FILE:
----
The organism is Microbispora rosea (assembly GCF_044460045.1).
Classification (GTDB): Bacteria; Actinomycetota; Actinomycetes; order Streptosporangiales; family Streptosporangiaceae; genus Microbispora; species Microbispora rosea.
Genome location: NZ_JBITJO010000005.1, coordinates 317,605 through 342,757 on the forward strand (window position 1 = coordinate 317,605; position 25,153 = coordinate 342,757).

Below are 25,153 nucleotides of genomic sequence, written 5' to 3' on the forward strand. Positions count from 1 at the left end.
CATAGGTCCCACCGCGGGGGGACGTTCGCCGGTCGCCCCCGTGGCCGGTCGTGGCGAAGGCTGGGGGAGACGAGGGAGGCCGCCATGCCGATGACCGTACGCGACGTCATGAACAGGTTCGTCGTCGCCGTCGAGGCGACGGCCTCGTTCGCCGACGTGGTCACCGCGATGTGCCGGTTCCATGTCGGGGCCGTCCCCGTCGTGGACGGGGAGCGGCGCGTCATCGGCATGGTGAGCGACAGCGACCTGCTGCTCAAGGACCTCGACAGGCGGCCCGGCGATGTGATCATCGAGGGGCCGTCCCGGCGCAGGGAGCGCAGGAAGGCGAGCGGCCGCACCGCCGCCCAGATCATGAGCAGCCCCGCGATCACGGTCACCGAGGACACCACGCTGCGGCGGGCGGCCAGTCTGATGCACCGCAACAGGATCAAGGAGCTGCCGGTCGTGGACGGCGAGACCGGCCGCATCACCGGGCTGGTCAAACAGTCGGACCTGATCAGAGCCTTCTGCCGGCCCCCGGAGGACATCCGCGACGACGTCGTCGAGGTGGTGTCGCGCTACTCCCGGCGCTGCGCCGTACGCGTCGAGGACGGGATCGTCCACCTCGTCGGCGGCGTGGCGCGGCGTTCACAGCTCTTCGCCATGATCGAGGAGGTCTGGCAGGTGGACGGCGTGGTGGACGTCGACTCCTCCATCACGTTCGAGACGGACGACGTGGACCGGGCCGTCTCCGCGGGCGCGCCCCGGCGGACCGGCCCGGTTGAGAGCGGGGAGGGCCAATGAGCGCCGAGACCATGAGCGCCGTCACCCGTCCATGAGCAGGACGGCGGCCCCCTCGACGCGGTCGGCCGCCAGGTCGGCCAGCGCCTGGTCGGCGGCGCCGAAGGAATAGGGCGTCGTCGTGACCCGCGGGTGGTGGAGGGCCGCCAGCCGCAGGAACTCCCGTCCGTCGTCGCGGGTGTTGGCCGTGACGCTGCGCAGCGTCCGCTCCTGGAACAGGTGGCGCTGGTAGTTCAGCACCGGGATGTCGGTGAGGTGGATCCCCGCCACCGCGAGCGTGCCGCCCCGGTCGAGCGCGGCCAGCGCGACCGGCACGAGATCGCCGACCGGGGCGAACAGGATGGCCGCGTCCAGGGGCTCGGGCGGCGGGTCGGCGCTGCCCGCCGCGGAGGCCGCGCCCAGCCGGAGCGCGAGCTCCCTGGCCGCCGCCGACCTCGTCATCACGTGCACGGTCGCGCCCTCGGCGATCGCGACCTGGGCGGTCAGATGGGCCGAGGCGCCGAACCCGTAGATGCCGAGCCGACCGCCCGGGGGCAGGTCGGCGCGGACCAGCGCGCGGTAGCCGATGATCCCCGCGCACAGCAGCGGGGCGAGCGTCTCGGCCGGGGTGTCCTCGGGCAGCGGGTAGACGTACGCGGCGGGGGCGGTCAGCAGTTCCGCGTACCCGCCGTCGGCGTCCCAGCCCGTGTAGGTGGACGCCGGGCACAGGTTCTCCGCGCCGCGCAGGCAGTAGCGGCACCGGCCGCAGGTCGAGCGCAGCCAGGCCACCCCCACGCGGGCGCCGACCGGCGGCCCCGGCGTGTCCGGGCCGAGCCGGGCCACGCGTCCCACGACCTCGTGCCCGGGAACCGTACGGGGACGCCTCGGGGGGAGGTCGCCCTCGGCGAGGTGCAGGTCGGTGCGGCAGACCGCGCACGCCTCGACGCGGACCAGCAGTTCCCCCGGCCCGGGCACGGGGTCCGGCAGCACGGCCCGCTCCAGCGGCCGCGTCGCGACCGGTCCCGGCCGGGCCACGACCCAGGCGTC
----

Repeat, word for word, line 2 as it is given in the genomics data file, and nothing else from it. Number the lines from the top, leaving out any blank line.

Classification (GTDB): Bacteria; Actinomycetota; Actinomycetes; order Streptosporangiales; family Streptosporangiaceae; genus Microbispora; species Microbispora rosea.